Book Review: Strange Telescopes in Moscow

There are ever more travel narratives coming out of Russia, and Strange Telescopes: Following the Apocalypse from Moscow to Siberia, the new book by Daniel Kalder, is certainly one of the more unusual ones – in fact the “strange” of the title is definitely an apt adjective.

51q4moih8yl_sl500_aa240_The opening prologue of Strange Telescopes is curious and you might wonder whether you are holding a story of travel or a cultish self-help book, but whichever the case, you do get a book that tells of all kinds of novel experiences across Moscow (and even under it). Kalder was living in Moscow when he heard about “the Diggers”, people who were allegedly living (literally) underground in Moscow, in a secret world variously thought to be a hidden metro line for government officials or an enormous KGB underground bunker. He decided to explore these theories and that’s how Strange Telescopes evolved.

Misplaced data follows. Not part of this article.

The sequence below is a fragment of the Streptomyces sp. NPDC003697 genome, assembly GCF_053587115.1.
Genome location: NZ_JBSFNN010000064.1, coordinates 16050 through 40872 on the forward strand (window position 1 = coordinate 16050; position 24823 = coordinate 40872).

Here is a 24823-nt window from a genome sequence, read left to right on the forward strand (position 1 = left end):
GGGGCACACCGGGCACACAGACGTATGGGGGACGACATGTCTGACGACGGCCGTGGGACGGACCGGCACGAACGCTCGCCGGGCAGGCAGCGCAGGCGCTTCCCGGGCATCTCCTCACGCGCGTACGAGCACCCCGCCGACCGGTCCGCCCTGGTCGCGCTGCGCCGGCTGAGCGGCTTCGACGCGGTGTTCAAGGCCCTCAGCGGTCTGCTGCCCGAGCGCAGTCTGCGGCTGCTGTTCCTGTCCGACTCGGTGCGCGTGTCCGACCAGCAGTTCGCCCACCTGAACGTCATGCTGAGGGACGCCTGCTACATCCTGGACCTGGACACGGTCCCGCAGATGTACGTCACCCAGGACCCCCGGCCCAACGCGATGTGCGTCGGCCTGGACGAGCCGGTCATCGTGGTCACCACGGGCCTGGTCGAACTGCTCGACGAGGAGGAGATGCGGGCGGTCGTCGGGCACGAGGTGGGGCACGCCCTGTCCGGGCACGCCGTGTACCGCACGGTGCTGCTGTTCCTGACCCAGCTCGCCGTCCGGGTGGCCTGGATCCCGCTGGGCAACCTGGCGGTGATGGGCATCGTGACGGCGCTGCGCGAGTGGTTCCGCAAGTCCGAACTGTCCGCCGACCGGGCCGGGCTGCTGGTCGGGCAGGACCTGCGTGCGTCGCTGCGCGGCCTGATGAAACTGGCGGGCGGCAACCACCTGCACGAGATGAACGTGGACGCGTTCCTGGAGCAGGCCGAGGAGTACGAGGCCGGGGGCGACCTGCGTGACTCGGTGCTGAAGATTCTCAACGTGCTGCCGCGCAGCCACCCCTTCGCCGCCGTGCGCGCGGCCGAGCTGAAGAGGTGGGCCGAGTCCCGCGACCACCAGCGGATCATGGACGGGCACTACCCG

This book reads at times like a suspense novel and at others like a cultural travelogue; it does give you an insight into sides of Russia and Russians that most of us will never come across even if we do make a trip to Moscow and beyond – but it will certainly make you see what you experience there with different eyes.
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